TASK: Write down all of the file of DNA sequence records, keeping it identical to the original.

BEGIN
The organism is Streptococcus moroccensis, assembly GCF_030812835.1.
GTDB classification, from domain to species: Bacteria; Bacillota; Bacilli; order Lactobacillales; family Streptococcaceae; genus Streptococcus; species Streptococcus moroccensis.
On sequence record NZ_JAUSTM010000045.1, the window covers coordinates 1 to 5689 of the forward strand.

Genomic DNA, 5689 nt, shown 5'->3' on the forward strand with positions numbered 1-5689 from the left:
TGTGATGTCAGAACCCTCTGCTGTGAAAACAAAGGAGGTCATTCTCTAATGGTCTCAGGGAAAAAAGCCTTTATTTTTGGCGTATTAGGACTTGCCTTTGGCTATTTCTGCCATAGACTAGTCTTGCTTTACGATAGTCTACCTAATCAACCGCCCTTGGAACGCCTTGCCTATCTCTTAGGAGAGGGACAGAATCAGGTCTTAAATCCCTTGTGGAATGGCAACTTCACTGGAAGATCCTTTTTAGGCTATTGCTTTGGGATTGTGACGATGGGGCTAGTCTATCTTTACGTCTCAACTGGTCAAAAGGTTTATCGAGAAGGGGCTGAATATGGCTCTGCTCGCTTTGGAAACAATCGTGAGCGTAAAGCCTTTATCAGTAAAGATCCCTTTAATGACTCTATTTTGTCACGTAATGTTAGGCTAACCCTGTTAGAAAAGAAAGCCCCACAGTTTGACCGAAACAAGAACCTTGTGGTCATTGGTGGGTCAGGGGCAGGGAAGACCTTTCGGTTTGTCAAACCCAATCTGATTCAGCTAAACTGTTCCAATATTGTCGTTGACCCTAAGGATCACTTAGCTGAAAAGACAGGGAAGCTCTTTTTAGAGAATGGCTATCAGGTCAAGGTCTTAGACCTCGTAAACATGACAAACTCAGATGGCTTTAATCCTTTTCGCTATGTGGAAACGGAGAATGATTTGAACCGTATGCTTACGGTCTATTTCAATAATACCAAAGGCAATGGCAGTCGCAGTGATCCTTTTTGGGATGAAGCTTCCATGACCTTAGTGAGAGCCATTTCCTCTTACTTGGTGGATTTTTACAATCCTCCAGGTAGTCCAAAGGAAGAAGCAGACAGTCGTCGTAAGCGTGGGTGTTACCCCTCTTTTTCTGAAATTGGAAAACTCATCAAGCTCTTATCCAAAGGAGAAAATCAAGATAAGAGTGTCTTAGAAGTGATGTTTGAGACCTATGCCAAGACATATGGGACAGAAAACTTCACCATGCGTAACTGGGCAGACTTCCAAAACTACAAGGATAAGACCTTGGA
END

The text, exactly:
The organism is Streptococcus moroccensis, assembly GCF_030812835.1.
GTDB classification, from domain to species: Bacteria; Bacillota; Bacilli; order Lactobacillales; family Streptococcaceae; genus Streptococcus; species Streptococcus moroccensis.
On sequence record NZ_JAUSTM010000045.1, the window covers coordinates 1 to 5689 of the forward strand.

Genomic DNA, 5689 nt, shown 5'->3' on the forward strand with positions numbered 1-5689 from the left:
TGTGATGTCAGAACCCTCTGCTGTGAAAACAAAGGAGGTCATTCTCTAATGGTCTCAGGGAAAAAAGCCTTTATTTTTGGCGTATTAGGACTTGCCTTTGGCTATTTCTGCCATAGACTAGTCTTGCTTTACGATAGTCTACCTAATCAACCGCCCTTGGAACGCCTTGCCTATCTCTTAGGAGAGGGACAGAATCAGGTCTTAAATCCCTTGTGGAATGGCAACTTCACTGGAAGATCCTTTTTAGGCTATTGCTTTGGGATTGTGACGATGGGGCTAGTCTATCTTTACGTCTCAACTGGTCAAAAGGTTTATCGAGAAGGGGCTGAATATGGCTCTGCTCGCTTTGGAAACAATCGTGAGCGTAAAGCCTTTATCAGTAAAGATCCCTTTAATGACTCTATTTTGTCACGTAATGTTAGGCTAACCCTGTTAGAAAAGAAAGCCCCACAGTTTGACCGAAACAAGAACCTTGTGGTCATTGGTGGGTCAGGGGCAGGGAAGACCTTTCGGTTTGTCAAACCCAATCTGATTCAGCTAAACTGTTCCAATATTGTCGTTGACCCTAAGGATCACTTAGCTGAAAAGACAGGGAAGCTCTTTTTAGAGAATGGCTATCAGGTCAAGGTCTTAGACCTCGTAAACATGACAAACTCAGATGGCTTTAATCCTTTTCGCTATGTGGAAACGGAGAATGATTTGAACCGTATGCTTACGGTCTATTTCAATAATACCAAAGGCAATGGCAGTCGCAGTGATCCTTTTTGGGATGAAGCTTCCATGACCTTAGTGAGAGCCATTTCCTCTTACTTGGTGGATTTTTACAATCCTCCAGGTAGTCCAAAGGAAGAAGCAGACAGTCGTCGTAAGCGTGGGTGTTACCCCTCTTTTTCTGAAATTGGAAAACTCATCAAGCTCTTATCCAAAGGAGAAAATCAAGATAAGAGTGTCTTAGAAGTGATGTTTGAGACCTATGCCAAGACATATGGGACAGAAAACTTCACCATGCGTAACTGGGCAGACTTCCAAAACTACAAGGATAAGACCTTGGA